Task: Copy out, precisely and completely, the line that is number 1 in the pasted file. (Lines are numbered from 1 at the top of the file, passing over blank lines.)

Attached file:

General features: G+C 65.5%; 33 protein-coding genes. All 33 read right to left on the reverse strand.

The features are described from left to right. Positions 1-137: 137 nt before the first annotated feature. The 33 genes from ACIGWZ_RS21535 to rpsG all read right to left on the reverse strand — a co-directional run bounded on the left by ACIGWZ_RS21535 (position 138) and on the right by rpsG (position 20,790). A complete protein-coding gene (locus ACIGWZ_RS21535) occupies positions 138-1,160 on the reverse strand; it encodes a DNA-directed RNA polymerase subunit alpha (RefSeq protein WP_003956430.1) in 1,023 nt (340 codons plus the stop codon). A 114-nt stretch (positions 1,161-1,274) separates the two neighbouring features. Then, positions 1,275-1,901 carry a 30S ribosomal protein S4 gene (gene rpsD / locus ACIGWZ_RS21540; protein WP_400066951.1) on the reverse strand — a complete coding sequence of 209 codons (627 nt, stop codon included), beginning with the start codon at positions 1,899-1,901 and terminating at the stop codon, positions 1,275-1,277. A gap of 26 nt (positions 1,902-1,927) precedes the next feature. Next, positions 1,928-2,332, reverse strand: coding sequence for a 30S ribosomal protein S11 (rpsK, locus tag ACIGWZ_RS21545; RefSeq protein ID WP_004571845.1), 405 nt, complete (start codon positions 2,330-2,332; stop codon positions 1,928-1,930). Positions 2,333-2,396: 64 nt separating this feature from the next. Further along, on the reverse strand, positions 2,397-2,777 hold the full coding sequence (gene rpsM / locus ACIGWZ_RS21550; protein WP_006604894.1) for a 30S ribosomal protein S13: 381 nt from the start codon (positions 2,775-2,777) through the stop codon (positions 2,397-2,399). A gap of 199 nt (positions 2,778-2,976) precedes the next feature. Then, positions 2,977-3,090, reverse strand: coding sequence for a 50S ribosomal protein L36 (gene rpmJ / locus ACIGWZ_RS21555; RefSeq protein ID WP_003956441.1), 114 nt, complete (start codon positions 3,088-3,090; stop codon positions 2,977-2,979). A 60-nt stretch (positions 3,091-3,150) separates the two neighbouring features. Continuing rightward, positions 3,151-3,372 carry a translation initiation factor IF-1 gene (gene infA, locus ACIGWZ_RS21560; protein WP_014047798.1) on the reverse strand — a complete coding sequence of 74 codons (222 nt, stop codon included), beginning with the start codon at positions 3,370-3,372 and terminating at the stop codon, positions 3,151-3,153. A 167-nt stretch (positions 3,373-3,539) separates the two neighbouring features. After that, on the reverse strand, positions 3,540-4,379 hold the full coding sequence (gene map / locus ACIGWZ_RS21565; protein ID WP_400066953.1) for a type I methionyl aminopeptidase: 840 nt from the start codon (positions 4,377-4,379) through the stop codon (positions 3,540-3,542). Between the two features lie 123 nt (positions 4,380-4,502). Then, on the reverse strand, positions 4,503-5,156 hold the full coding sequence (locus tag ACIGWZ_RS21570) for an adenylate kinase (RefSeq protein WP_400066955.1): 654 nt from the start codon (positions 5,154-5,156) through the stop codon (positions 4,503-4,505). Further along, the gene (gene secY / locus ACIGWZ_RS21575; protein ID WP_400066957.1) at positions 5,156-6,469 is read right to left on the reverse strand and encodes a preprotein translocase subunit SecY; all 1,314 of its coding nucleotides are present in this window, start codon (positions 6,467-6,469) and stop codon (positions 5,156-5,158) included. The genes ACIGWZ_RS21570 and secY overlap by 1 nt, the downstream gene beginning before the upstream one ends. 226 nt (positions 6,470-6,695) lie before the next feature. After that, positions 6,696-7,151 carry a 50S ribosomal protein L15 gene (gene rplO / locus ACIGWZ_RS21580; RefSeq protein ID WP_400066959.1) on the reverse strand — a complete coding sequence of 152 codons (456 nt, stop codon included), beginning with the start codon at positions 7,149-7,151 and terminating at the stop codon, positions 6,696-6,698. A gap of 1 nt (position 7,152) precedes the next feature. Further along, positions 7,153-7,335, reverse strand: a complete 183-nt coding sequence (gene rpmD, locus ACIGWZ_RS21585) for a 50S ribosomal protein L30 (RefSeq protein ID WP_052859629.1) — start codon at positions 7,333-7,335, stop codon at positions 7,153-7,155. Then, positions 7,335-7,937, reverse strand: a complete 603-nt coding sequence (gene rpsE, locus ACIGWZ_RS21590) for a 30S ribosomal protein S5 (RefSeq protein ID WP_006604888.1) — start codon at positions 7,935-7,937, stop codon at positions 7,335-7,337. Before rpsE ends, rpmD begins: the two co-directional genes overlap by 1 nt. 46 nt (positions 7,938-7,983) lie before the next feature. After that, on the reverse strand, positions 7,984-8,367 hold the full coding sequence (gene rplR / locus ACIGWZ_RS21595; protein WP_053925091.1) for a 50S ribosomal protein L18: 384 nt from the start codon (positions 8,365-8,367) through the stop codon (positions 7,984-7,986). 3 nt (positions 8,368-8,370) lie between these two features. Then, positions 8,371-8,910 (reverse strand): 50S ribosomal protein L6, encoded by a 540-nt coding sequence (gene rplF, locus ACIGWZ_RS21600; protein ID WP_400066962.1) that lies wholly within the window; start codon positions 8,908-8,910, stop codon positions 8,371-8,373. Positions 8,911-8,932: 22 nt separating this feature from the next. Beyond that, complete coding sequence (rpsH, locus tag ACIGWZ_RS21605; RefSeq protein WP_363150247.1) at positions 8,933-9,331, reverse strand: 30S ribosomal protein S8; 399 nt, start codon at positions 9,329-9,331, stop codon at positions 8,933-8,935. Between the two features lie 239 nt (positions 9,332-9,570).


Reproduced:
General features: G+C 65.5%; 33 protein-coding genes. All 33 read right to left on the reverse strand.